The opinion of the court was delivered by: JOYNER
Defendant Methacton School District (MSD) and Defendants Gerald Raske, John Klock and J. Russell McConnell (jointly, Movants) each of whom is a current or former employee of the Methacton School District, move this Court for a summary judgment on all the claims asserted against them in Plaintiffs' Amended Complaint.
The facts relevant to this Motion, taken in the light most favorable to Plaintiffs, are briefly stated as follows. Movants employed Gregory DiFonzo as a music teacher from 1970 to 1979. When Movants became aware that DiFonzo was engaged in a long-term, inappropriate relationship with a young female student, they arranged for DiFonzo to resign and orchestrated a "cover-up" of the allegations made against him. As a result of the cover-up, the neighboring Philadelphia School District (PSD) hired DiFonzo for a similar music teaching position. Fourteen years later, while still employed by PSD, DiFonzo sexually assaulted plaintiff Baby Doe.
In considering a motion for summary judgment, a court must consider whether the pleadings, depositions, answers to interrogatories, and admissions on file, together with the affidavits, show there is no genuine issue of material fact, and whether the moving party is entitled to judgment as a matter of law. Fed. R. Civ. P. 56(c). The court must determine whether the evidence is such that a reasonable jury could return a verdict for the non-moving party. Anderson v. Liberty Lobby, Inc., 477 U.S. 242, 248, 91 L. Ed. 2d 202, 106 S. Ct. 2505 (1986).
In making this determination, all of the facts must be viewed in the light most favorable to the non-moving party and all reasonable inferences must be drawn in favor of the non-moving party. Id. at 256. Once the moving party has met the initial burden of demonstrating the absence of a genuine issue of material fact, the non-moving party must establish the existence of each element of its case. J.F. Feeser, Inc. v. Serv-A-Portion, Inc., 909 F.2d 1524, 1531 (3d Cir. 1990), cert. denied, 499 U.S. 921, 113 L. Ed. 2d 246, 111 S. Ct. 1313 (1991) (citing Celotex Corp. v. Catrett, 477 U.S. 317, 323, 91 L. Ed. 2d 265, 106 S. Ct. 2548 (1986)).
Movants attack every aspect of Plaintiffs' case against them, but we find we need only address one, namely, causation. Under 42 U.S.C. § 1983, there must be a direct causal connection between the allegedly constitutionally defective policy in question and the alleged constitutional deprivation. D.T. v. Independent School Dist. No. 16., 894 F.2d 1176, 1188 (10th Cir. 1990), citing City of Canton v. Harris, 489 U.S. 378, 109 S. Ct. 1197, 103 L. Ed. 2d 412 (1989).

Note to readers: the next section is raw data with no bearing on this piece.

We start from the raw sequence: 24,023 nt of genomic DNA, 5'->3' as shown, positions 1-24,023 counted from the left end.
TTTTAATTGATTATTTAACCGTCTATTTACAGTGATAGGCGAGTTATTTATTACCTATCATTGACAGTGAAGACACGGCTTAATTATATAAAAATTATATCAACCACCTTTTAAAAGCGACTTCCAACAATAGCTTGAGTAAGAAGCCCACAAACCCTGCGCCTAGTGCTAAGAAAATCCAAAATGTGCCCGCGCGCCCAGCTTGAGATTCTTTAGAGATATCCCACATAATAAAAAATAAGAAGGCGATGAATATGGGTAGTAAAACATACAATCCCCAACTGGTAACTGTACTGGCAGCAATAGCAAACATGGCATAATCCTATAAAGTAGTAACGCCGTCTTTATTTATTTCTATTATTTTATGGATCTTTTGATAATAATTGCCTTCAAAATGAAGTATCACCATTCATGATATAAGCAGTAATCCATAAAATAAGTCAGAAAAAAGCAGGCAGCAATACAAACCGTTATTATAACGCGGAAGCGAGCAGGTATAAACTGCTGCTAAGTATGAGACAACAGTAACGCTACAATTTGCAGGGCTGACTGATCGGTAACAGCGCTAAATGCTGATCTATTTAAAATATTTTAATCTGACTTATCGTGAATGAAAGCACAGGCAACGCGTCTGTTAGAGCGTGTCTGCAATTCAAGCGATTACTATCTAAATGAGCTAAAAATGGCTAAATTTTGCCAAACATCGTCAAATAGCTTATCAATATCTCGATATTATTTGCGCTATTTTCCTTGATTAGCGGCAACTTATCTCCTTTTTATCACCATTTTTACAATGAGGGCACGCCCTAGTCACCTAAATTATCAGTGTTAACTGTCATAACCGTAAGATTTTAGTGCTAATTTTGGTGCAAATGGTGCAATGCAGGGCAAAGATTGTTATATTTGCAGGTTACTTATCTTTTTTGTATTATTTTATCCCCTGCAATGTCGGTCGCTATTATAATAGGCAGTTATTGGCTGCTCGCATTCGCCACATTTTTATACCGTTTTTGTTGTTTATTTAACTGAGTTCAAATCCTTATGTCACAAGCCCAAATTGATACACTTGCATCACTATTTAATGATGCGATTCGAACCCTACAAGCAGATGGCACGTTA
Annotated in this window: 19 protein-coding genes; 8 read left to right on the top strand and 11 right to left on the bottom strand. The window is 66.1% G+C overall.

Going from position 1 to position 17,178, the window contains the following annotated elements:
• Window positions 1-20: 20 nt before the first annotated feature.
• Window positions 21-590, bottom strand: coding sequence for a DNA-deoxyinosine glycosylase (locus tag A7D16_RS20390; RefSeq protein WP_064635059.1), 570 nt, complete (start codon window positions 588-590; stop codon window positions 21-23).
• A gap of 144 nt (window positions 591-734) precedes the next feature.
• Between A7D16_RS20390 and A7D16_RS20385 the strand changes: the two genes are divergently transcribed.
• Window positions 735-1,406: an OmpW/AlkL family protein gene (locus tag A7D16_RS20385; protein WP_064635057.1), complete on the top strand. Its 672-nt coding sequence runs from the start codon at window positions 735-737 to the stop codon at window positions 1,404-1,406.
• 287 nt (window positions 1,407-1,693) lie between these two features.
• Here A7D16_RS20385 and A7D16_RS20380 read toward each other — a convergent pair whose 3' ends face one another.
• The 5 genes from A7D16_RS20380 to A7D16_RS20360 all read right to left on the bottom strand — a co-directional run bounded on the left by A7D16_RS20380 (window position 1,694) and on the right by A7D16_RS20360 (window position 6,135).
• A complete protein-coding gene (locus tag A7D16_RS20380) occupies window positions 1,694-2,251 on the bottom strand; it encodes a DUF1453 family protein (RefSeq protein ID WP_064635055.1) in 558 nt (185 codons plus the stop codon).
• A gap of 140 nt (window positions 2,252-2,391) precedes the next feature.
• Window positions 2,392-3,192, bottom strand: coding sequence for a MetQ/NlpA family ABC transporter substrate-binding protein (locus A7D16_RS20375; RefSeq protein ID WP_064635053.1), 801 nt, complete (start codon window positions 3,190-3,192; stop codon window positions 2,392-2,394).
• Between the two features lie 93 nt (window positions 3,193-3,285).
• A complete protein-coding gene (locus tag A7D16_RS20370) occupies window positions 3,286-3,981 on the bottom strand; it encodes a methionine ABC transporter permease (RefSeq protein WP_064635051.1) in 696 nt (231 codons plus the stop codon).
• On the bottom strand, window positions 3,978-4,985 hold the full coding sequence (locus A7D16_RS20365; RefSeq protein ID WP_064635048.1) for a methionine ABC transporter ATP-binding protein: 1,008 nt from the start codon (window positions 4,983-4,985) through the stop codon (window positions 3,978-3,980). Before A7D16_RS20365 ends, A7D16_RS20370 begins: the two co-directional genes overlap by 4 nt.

Plaintiffs assert a "but for" relationship between Movants' purported cover-up
of the events behind DiFonzo's resignation and Baby Doe's subsequent injury. First, they present evidence that after DiFonzo's PSD interview, a PSD employee, Michael Giamo, called DiFonzo's former MSD Principal and MSD's Personnel Director to verify DiFonzo's story. Both men confirmed that DiFonzo had left only "for personal reasons." Based on that, allegedly, DiFonzo was hired by PSD, which then sent a "Certificate of Prior Service" to MSD. MSD's response on that Certificate was that DiFonzo's services had been "satisfactory." Finally, Plaintiffs present the deposition testimony of the then PSD School Board President, Rotan Lee, that PSD would never have hired DiFonzo if it knew what had happened in Methacton.
We find that this state of events does not amount to "but for" causation under § 1983. Plaintiffs' argument is that if MSD had acted properly, DiFonzo would never have been hired by PSD and then would never have been in the position to assault Baby Doe many years later. Even if this is true, it does not demonstrate "but for" causation because the incident between Baby Doe and DiFonzo was too remote from MSD's actions to have been caused by their actions. See e.g. Martinez v. State of California, 444 U.S. 277, 285, 62 L. Ed. 2d 481, 100 S. Ct. 553 (1980) (when murder committed five months after parole, too remote). Similarly, in D.T., the Tenth Circuit held that there was no causation when a school board hired a teacher who, during summer vacation, molested several students. 894 F.2d at 1188. Likewise, in K.L. v. Southeast Delco School Dist., 828 F. Supp. 1192, 1199 (E.D. Pa. 1993), our court held that there was no causation between a school district's permitting a teacher to behave inappropriately in school and the injuries the plaintiff suffered after he graduated from that school.
Moreover, Plaintiff has not presented evidence to suggest that MSD's termination procedures, even if constitutionally inadequate, encouraged or furthered DiFonzo's actual abuse of children. This case is therefore distinguishable from Stoneking v. Bradford Area School District, 882 F.2d 720 (3d Cir. 1989), cert. denied, 493 U.S. 1044, 107 L. Ed. 2d 835, 110 S. Ct. 840 (1990). In Stoneking, the Third Circuit found that the school's principal facilitated sexual abuse when he ignored allegations of abuse, badgered students into withdrawing their complaints, and did not place any information regarding abuse in the teacher's official files. Id. at 728.
Because we do not find a genuine question of fact that Movants' alleged policy of deliberate indifference was a direct cause of Plaintiffs' injuries, summary judgment must be granted in Movants' favor.